125 years

It’s a big year for 125 year anniversaries: Bosch, Coca-Cola, and the car are all celebrating them this year. I wanted a weekend off to catch up a bit and also go to the going-away party of another trainee, so I stayed in Stuttgart and did local touristy things. Four months after visiting the Porsche Museum, I finally made it to the Mercedes Museum and offered the entrance fee to the Museum as my birthday gift for the car.

First, though, I have to make a quick comment. Sometimes I pay attention to anti-skid designs on sidewalks and train stations (this was one I saw recently), but some of the ones in Germany intrigue me even more because they contain the letter “X”. (Wait a minute! My name begins with… X! Holy cow!) Off my letter fascination high, I’m not sure how effective these would be if it ices over or snows.

Anyway, back to cars (in a second, that is). Both the Porsche and Mercedes Museums seem to have a flair for architecture. Mercedes’ is a bit bigger, but the exterior of the Porsche Museum looks cooler to me. The Mercedes Museum is no slouch on the inside, however.

     

Okay, cars for real this time. Mercedes’ history was in air, land, and sea (hence the three-pointed star), and its museum also reflects more than just passenger vehicles. It also has buses and trucks and plane engines and boat engines, and… stuff, and it was even possible to walk through a coach bus! Those seats look mighty comfortable, but I can’t imagine that an actual tour operator would adopt such a large angle of recline. 30″ pitch and 5° recline is more like it. Oops. Still not a car.

Somewhere in this post there will be a picture of a car… and here it is! The Museum also has a room dedicated to public service vehicles (aside: OMG — Unimog has a museum, too. I need to go. See last paragraph.), and one of the cars was a Polizei wagon. In front of it was a speed camera. For all the flak they’re catching in the US, they’re quite popular in Germany. It is admittedly an interesting proposition: let the police do their real jobs and leave enforcement of speeding laws to machinery. I haven’t taken a side on the issue because I have no idea how well the technology works — in catching speeders but also in not falsely identifying non-speeders — but I am curious to see how it plays out in the US.

I keep promising more car pictures, but I’ve only got one more — and it’s not even of the full car. There were automobiles, too, of course — but I figure that if you came here looking for car pictures, you’d have just looked up the car pictures online. :-D I’m more than happy to post up pictures of the cars themselves, but keep in mind I’m not really qualified to offer any background on the cars as I post the pictures (I don’t know much about old cars). I have resort to finding displays that I think are interesting and try to capture them [typically poorly]:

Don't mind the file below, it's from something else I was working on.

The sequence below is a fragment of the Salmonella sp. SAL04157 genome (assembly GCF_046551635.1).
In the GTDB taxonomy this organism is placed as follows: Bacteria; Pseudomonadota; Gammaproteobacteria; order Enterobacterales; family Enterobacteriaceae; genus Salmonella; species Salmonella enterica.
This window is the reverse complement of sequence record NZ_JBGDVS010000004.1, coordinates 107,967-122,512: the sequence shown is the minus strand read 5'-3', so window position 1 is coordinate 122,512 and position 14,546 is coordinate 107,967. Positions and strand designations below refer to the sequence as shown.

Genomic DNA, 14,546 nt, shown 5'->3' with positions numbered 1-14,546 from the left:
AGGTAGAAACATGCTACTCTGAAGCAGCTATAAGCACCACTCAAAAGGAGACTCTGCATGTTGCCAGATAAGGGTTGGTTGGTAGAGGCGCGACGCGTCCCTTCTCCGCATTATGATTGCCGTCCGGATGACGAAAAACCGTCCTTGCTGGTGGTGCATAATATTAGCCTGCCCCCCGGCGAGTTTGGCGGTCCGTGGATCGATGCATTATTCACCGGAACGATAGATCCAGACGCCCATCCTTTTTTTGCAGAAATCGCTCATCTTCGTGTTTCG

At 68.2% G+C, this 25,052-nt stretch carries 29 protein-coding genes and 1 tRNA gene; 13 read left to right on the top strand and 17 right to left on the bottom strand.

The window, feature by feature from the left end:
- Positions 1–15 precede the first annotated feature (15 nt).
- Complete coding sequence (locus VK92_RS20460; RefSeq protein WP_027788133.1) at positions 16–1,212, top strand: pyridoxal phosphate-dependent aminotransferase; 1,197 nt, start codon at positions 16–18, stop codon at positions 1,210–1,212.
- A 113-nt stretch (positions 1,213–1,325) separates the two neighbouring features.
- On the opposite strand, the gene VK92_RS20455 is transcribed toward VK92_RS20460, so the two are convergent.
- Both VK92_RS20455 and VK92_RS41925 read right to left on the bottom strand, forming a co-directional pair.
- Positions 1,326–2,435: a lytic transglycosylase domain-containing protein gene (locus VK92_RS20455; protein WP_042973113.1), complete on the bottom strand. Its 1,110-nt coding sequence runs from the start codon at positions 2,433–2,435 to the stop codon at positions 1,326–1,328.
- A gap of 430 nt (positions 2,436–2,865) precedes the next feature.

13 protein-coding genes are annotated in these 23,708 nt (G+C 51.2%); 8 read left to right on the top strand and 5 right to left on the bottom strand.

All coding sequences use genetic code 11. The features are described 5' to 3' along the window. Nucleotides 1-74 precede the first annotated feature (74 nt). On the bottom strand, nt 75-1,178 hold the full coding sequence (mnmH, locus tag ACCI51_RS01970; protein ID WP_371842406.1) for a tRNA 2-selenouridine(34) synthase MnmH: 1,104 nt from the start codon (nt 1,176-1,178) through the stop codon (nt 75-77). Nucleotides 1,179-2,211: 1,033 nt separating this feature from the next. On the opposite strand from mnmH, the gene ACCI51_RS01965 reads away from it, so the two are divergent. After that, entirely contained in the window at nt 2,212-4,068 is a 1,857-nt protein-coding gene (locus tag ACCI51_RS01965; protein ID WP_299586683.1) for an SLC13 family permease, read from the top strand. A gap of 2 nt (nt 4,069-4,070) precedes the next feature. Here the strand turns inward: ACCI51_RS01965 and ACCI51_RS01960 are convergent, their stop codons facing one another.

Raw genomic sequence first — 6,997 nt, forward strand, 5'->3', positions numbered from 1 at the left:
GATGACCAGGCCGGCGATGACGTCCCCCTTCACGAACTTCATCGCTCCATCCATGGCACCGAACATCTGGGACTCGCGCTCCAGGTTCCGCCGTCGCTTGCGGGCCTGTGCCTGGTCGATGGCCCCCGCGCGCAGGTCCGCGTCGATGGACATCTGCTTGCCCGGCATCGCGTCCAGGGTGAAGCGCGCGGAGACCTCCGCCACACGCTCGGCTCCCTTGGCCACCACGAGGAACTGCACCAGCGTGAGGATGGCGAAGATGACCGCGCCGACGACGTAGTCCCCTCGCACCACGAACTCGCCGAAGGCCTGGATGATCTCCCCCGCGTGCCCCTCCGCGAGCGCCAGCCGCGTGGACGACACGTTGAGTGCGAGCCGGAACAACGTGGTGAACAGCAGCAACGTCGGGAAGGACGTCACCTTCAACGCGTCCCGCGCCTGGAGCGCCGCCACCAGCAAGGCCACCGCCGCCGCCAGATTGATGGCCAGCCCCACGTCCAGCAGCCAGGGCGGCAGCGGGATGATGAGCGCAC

Mercedes also apparently offered lots of fabric choices for its cars, including… plaid! In multiple colors, at that. Wonder if VW got their inspiration for the GTI seats from Daimler!

In between each floor (which serve as halls for a given time period) of the Museum, there were photographs and descriptions about world events in that time period. One floor showcased Mercedes’ contributions to safety. I thought it was neat that they listed the safety innovations of their cars on guardrails. How clever! Naturally, I took a picture that included ABS, but truth be told, Bosch was not the inventor of ABS: we were the ones to commercialize it.

And that’s all, folks. I thought the Mercedes Museum was really well done. It captured the birth of the car and of the brand, showed some beautiful cars throughout its history, and also acknowledged some of the other market successes that made the manufacturer what it is today. There were three observations I had after visiting the Museum:

  1.  What amounts to a Mercedes dealership is right next door and has every or nearly every Mercedes model available (including the SLS and select AMG models). Why would I go to an auto show to sit in a production car when I have close to 100 models with no line to wait in next to the factory and car maker’s museum?
  2. The Porsche Museum seems more for car / racing buffs than for the general public. If you aren’t interested in cars, you probably won’t find the Porsche Museum too captivating. The Mercedes Museum offers more than just cars and mechanical stuff (though naturally it’s the main attraction), so you might find it more tolerable than Porsche’s brand orgy if you aren’t a petrolhead. Me personally? I think I enjoyed the Porsche Museum more, but I liked the diversity of the Mercedes (see point 3 below): there’s a lot more to take in and consider at the Mercedes Museum. I wasn’t asking myself this question the whole time I was at the Mercedes Museum, but count the number of cars from pictures in this blog post and compare to those in the first European blog post and you’ll see that my interpretation of the two is different. (I should also note that I honestly wasn’t thinking of this when I wrote the posts, either — it’s just how I ended up portraying the two.)
  3. I really, really need to visit the Unimog Museum!

And tomorrow, a post about the random wanderings that I did on Sunday. I think I need to force myself to take a break…

125 years

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